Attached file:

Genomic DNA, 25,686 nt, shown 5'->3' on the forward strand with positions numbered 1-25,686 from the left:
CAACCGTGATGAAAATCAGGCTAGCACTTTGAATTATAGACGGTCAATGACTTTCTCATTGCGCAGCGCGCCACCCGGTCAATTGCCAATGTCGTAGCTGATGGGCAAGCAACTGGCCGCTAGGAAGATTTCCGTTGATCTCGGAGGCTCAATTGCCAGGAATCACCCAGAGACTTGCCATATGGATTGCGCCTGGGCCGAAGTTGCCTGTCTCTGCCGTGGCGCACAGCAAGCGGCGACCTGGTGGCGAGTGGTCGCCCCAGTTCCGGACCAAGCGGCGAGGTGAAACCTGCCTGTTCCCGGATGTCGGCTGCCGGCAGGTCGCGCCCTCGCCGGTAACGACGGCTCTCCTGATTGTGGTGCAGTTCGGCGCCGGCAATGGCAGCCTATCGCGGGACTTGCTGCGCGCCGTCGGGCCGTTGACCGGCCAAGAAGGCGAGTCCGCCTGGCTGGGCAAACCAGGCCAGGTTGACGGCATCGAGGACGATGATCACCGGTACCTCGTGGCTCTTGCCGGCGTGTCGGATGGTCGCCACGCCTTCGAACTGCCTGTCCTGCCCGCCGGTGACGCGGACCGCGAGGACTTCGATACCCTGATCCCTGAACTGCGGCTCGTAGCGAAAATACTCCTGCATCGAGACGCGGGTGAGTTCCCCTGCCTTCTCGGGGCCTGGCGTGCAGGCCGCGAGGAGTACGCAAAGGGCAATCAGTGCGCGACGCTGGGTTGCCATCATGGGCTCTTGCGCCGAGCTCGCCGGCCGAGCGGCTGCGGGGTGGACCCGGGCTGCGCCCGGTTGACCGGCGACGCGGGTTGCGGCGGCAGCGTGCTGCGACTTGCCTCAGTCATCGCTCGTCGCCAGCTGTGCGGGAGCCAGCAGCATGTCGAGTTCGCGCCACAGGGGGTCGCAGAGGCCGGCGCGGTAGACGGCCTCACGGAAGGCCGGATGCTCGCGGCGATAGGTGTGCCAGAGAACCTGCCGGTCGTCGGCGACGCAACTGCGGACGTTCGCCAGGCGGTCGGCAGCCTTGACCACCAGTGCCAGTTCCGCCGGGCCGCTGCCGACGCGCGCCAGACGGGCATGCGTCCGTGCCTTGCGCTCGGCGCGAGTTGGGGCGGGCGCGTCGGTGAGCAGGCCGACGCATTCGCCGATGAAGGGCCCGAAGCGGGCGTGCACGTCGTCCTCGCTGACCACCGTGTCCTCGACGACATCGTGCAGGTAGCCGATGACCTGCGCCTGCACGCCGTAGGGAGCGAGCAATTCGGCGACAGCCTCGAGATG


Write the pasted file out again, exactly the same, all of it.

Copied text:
Genomic DNA, 25,686 nt, shown 5'->3' on the forward strand with positions numbered 1-25,686 from the left:
CAACCGTGATGAAAATCAGGCTAGCACTTTGAATTATAGACGGTCAATGACTTTCTCATTGCGCAGCGCGCCACCCGGTCAATTGCCAATGTCGTAGCTGATGGGCAAGCAACTGGCCGCTAGGAAGATTTCCGTTGATCTCGGAGGCTCAATTGCCAGGAATCACCCAGAGACTTGCCATATGGATTGCGCCTGGGCCGAAGTTGCCTGTCTCTGCCGTGGCGCACAGCAAGCGGCGACCTGGTGGCGAGTGGTCGCCCCAGTTCCGGACCAAGCGGCGAGGTGAAACCTGCCTGTTCCCGGATGTCGGCTGCCGGCAGGTCGCGCCCTCGCCGGTAACGACGGCTCTCCTGATTGTGGTGCAGTTCGGCGCCGGCAATGGCAGCCTATCGCGGGACTTGCTGCGCGCCGTCGGGCCGTTGACCGGCCAAGAAGGCGAGTCCGCCTGGCTGGGCAAACCAGGCCAGGTTGACGGCATCGAGGACGATGATCACCGGTACCTCGTGGCTCTTGCCGGCGTGTCGGATGGTCGCCACGCCTTCGAACTGCCTGTCCTGCCCGCCGGTGACGCGGACCGCGAGGACTTCGATACCCTGATCCCTGAACTGCGGCTCGTAGCGAAAATACTCCTGCATCGAGACGCGGGTGAGTTCCCCTGCCTTCTCGGGGCCTGGCGTGCAGGCCGCGAGGAGTACGCAAAGGGCAATCAGTGCGCGACGCTGGGTTGCCATCATGGGCTCTTGCGCCGAGCTCGCCGGCCGAGCGGCTGCGGGGTGGACCCGGGCTGCGCCCGGTTGACCGGCGACGCGGGTTGCGGCGGCAGCGTGCTGCGACTTGCCTCAGTCATCGCTCGTCGCCAGCTGTGCGGGAGCCAGCAGCATGTCGAGTTCGCGCCACAGGGGGTCGCAGAGGCCGGCGCGGTAGACGGCCTCACGGAAGGCCGGATGCTCGCGGCGATAGGTGTGCCAGAGAACCTGCCGGTCGTCGGCGACGCAACTGCGGACGTTCGCCAGGCGGTCGGCAGCCTTGACCACCAGTGCCAGTTCCGCCGGGCCGCTGCCGACGCGCGCCAGACGGGCATGCGTCCGTGCCTTGCGCTCGGCGCGAGTTGGGGCGGGCGCGTCGGTGAGCAGGCCGACGCATTCGCCGATGAAGGGCCCGAAGCGGGCGTGCACGTCGTCCTCGCTGACCACCGTGTCCTCGACGACATCGTGCAGGTAGCCGATGACCTGCGCCTGCACGCCGTAGGGAGCGAGCAATTCGGCGACAGCCTCGAGATG